There’s always debate as to who the next great rapper is going to be. The difficulty in predicting who it will be comes in part due to the problem of predicting which artist will be versatile enough to draw enough attention while maintaining the essential qualities of a great rapper; lyricism, staying power, etc.
This is why J.I.D. is next up.
The Atlanta native has been around for a lot longer than people know as a member of Spillage Village, a collective including himself, Johnny Venus and Doctor Dot of EARTHGANG, as well as Hollywood JB and JordxnBryant.The collective began during J.I.D.’s time as a student and football player at Hampton University, where he met the other members of the Village.
Since The Never Story is J.I.D.’s only solo album, his body of work is limited. This does not mean the listener is given any less of an idea of J.I.D. as an artist. His debut album has made evident his versatility. J.I.D. comes with ridiculous energy on “NEVER”, a lyrically and intentionally ignorant piece of work reflecting the former football player’s careless attitude.
Songs like “Doo Wop,” “Hereditary,” “All Bad,” showcase the melodic side of J.I.D., while the latter pairing answers the question of whether or not J.I.D. can make emotionally relatable music.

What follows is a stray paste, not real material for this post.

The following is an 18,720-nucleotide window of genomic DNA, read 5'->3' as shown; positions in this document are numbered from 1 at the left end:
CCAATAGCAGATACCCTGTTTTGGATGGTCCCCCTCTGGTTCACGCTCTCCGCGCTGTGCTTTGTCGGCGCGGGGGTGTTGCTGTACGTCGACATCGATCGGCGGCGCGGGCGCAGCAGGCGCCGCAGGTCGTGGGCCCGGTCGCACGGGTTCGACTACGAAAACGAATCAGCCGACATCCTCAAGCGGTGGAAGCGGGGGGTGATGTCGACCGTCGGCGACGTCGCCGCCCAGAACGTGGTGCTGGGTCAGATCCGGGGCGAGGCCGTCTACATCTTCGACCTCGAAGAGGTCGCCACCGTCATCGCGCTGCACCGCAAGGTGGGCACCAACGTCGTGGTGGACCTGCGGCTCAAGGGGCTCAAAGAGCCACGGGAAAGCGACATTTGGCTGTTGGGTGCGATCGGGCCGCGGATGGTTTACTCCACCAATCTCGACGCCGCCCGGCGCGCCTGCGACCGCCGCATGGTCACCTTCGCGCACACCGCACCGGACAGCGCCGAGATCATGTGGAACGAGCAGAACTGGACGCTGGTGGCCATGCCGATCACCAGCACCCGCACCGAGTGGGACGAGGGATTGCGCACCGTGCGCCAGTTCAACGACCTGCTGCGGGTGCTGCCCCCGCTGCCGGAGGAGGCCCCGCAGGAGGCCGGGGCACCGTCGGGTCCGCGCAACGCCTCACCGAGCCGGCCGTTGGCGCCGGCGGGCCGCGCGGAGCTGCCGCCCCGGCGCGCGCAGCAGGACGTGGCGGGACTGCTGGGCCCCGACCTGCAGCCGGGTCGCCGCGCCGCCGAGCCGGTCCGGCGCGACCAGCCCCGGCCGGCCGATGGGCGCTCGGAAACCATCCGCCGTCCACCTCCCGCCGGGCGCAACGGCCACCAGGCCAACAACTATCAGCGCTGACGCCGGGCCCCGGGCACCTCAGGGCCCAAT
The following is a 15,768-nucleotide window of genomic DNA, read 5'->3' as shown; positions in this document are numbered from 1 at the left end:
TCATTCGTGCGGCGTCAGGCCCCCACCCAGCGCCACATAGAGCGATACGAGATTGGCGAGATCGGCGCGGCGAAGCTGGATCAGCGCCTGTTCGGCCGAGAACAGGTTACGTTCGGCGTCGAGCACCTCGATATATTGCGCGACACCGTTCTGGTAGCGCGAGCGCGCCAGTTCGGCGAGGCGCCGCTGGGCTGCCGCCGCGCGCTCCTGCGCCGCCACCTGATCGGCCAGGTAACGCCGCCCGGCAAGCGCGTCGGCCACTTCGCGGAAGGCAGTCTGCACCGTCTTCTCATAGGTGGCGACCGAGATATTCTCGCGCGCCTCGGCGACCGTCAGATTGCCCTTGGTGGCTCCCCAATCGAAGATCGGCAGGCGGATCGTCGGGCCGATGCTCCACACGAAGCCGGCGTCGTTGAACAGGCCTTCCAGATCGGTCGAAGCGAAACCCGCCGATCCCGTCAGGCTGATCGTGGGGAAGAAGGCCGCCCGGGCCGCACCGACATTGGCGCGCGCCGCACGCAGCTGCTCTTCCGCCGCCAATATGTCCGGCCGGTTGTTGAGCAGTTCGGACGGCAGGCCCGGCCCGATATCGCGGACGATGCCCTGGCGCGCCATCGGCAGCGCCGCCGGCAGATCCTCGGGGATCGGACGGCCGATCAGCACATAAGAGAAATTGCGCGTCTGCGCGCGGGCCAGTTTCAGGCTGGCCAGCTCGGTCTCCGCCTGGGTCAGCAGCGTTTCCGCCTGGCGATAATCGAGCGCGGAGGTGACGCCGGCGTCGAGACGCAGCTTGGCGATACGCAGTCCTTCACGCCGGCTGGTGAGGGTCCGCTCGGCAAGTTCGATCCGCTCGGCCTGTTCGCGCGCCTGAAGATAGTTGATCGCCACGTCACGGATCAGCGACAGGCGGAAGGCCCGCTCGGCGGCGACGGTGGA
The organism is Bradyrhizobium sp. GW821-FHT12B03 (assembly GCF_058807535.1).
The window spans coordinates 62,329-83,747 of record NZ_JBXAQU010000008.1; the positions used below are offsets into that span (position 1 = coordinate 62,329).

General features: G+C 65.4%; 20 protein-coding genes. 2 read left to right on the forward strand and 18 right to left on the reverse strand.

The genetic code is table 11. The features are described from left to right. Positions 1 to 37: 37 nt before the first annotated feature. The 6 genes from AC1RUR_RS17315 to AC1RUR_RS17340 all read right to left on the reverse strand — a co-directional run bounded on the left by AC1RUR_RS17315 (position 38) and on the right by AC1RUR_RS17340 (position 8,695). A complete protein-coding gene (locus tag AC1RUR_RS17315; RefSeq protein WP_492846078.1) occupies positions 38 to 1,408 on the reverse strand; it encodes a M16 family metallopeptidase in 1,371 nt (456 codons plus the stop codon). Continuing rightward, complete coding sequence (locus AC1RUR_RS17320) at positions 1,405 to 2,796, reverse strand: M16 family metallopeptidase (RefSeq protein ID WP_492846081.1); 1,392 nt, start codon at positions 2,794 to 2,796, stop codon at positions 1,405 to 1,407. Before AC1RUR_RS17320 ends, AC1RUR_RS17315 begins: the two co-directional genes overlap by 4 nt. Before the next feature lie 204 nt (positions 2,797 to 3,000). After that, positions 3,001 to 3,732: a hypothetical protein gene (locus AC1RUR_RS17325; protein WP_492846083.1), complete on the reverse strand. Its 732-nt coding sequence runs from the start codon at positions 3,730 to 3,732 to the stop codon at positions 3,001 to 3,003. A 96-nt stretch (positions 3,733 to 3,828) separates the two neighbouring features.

The other side of J.I.D. is exemplified through work such as “General,” “EdEddnEddy” and “Hoodbooger,” in which we see the aggressive flow proving he’s capable of spitting with the finest as well as being just ignorant enough to draw party-type appeal. The Dreamville rapper also already has found the key to balancing melodies and flow, such as on “D/Vision” featuring his Spillage Village counterparts, EARTHGANG.
J.I.D has also publicly stated that “Boom Bap” New York rap has influenced his own art, and “Somebody” shows that despite his Southern Drawl, he can master that as well. Not to mention, the same song has an element of inspiration in saying “Everybody wanna be somebody,” showing that the 27 year old has already found a way to make music with substance beyond simple emotion.
The young artist’s work so far earned him a spot on a BET Cypher along fellow Dreamville rapper Cozz, and J.I.D., anchoring the cypher, blew all expectations out of the water. On a verse consisting of a Ricky Bobby-Tay K comparison, an Afrika Bambataa reference, and calling himself a paramecium because nobody can see him, J.I.D. calls for beef because he says of other rappers, “them boys vegan.”
J.I.D. is currently working on his next tape, and we’d like to see him work on his weaknesses, such as expanding on his social consciousness and improving wordplay. J.I.D. is at a point so early in his solo career, it’s hard to see glaring weaknesses, but look for him to delve deeper into the aforementioned aspects of his rapping.
At such an early point in his career, J.I.D. is primed him for success, and J. Cole’s support can only elevate his discography.